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This is a very detailed explanation. I think I will use it during the process because I have time and because I want really to have a "strong" design. thanks! –  Oscar Mar 22 '11 at 12:35
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If you have free reigh over the system you are developing, you should be able to identify the areas that are likely to change. You can them encapsulate these to show that you have though about future changes of the system. You may want to look at the Strategy Pattern to guideyou on this, or if you are using C#, you can use delegates.

Insofar as documenting things throughout the defvelopment lifecycle that changes, then you need to get constant feedback from the developers of what has changed and more importantly, WHY? You then revise your documentation to show this, not by replacing your original work, but with an addendum detailing why it changed. This is a key learning curve and something your professor should reward you for.

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This idea of not replacing, but adding the info about the change and the reason is very good. This is a part of my master thesis, so I am going to have almost full control over the software development. Thanks a lot for your advice :) –  Oscar Mar 22 '11 at 12:33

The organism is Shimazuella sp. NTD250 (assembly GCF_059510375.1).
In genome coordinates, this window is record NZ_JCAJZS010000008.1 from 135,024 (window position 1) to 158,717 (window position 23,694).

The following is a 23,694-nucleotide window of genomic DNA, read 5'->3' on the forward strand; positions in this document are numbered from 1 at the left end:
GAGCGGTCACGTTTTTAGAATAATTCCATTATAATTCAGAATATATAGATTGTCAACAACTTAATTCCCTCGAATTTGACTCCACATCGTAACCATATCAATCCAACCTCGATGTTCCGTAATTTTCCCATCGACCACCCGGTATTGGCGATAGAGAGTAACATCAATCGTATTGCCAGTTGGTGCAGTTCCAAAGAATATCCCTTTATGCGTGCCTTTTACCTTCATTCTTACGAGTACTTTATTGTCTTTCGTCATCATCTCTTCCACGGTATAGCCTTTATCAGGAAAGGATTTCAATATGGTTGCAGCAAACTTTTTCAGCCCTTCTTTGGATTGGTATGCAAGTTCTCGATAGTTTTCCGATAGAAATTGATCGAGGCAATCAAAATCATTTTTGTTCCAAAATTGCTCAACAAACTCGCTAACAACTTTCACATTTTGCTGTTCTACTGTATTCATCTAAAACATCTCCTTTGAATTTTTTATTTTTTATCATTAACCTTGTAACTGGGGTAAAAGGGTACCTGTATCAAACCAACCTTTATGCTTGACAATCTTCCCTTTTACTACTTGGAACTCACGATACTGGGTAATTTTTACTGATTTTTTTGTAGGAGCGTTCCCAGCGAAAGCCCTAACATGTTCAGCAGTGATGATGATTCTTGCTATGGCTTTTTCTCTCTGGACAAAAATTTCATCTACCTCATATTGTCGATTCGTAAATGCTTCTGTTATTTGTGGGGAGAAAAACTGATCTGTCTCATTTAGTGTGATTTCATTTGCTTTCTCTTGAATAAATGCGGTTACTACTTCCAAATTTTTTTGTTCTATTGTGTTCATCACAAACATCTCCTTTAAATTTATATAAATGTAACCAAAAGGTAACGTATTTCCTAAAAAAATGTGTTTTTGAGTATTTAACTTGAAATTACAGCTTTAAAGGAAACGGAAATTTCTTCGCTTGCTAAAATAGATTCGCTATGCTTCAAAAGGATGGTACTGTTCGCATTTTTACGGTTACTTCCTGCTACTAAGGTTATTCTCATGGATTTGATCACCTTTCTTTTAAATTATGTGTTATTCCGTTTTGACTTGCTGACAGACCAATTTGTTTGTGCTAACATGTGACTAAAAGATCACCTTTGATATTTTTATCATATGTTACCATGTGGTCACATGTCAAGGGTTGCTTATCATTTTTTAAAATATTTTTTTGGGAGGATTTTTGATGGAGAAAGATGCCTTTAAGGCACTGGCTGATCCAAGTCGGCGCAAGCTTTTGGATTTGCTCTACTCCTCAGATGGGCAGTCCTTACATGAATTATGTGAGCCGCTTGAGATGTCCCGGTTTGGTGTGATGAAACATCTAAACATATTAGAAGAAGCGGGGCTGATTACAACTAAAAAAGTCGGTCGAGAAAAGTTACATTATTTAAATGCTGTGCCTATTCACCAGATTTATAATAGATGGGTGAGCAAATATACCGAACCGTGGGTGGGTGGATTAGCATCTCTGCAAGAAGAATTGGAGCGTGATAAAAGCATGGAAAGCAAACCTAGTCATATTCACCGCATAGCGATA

NP. This is what I tend to do with my University projects and generally get top grades. Obviously, I would check with your professor that it's acceptable at your place of study - I suspect that it would be encouraged. –  Darren Young Mar 22 '11 at 13:05
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Focus on your public functions and interfaces the most in the begining: How will one class interact with another? If your public methods keep changing frequently they will resut in many changes in different places leading to greater chances that errors will keep in. Private class methods can change later without hurting much but public methods should remain as stable as possible. This of course, does not mean that you do not change public methods at all but when you do try to minimise the chances that you willhave to do it once again.